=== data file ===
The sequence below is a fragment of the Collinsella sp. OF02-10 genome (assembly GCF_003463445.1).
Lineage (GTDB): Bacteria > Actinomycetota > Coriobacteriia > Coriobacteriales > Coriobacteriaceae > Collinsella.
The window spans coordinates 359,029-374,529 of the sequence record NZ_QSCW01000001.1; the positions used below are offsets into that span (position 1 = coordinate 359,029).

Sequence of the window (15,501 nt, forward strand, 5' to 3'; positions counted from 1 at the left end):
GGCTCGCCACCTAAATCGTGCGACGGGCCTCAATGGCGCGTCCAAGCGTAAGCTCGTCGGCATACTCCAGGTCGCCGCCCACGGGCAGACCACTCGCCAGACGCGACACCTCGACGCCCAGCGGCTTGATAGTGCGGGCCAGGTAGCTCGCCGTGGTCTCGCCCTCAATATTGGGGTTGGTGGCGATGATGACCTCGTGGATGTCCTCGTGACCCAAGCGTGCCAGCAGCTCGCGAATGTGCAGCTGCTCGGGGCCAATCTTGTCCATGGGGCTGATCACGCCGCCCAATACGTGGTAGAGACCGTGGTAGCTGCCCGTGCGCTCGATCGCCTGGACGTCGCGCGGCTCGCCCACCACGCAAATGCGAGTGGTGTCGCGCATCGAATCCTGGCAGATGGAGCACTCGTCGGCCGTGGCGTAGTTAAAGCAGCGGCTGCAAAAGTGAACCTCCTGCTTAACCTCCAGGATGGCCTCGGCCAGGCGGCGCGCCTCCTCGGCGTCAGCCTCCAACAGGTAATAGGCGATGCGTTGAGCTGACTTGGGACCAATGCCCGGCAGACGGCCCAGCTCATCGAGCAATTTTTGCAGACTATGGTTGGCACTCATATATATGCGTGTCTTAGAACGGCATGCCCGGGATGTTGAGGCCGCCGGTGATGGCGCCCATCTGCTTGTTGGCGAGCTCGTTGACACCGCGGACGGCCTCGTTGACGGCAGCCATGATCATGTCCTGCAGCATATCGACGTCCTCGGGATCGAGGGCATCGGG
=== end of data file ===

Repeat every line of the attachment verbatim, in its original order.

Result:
The sequence below is a fragment of the Collinsella sp. OF02-10 genome (assembly GCF_003463445.1).
Lineage (GTDB): Bacteria > Actinomycetota > Coriobacteriia > Coriobacteriales > Coriobacteriaceae > Collinsella.
The window spans coordinates 359,029-374,529 of the sequence record NZ_QSCW01000001.1; the positions used below are offsets into that span (position 1 = coordinate 359,029).

Sequence of the window (15,501 nt, forward strand, 5' to 3'; positions counted from 1 at the left end):
GGCTCGCCACCTAAATCGTGCGACGGGCCTCAATGGCGCGTCCAAGCGTAAGCTCGTCGGCATACTCCAGGTCGCCGCCCACGGGCAGACCACTCGCCAGACGCGACACCTCGACGCCCAGCGGCTTGATAGTGCGGGCCAGGTAGCTCGCCGTGGTCTCGCCCTCAATATTGGGGTTGGTGGCGATGATGACCTCGTGGATGTCCTCGTGACCCAAGCGTGCCAGCAGCTCGCGAATGTGCAGCTGCTCGGGGCCAATCTTGTCCATGGGGCTGATCACGCCGCCCAATACGTGGTAGAGACCGTGGTAGCTGCCCGTGCGCTCGATCGCCTGGACGTCGCGCGGCTCGCCCACCACGCAAATGCGAGTGGTGTCGCGCATCGAATCCTGGCAGATGGAGCACTCGTCGGCCGTGGCGTAGTTAAAGCAGCGGCTGCAAAAGTGAACCTCCTGCTTAACCTCCAGGATGGCCTCGGCCAGGCGGCGCGCCTCCTCGGCGTCAGCCTCCAACAGGTAATAGGCGATGCGTTGAGCTGACTTGGGACCAATGCCCGGCAGACGGCCCAGCTCATCGAGCAATTTTTGCAGACTATGGTTGGCACTCATATATATGCGTGTCTTAGAACGGCATGCCCGGGATGTTGAGGCCGCCGGTGATGGCGCCCATCTGCTTGTTGGCGAGCTCGTTGACACCGCGGACGGCCTCGTTGACGGCAGCCATGATCATGTCCTGCAGCATATCGACGTCCTCGGGATCGAGGGCATCGGG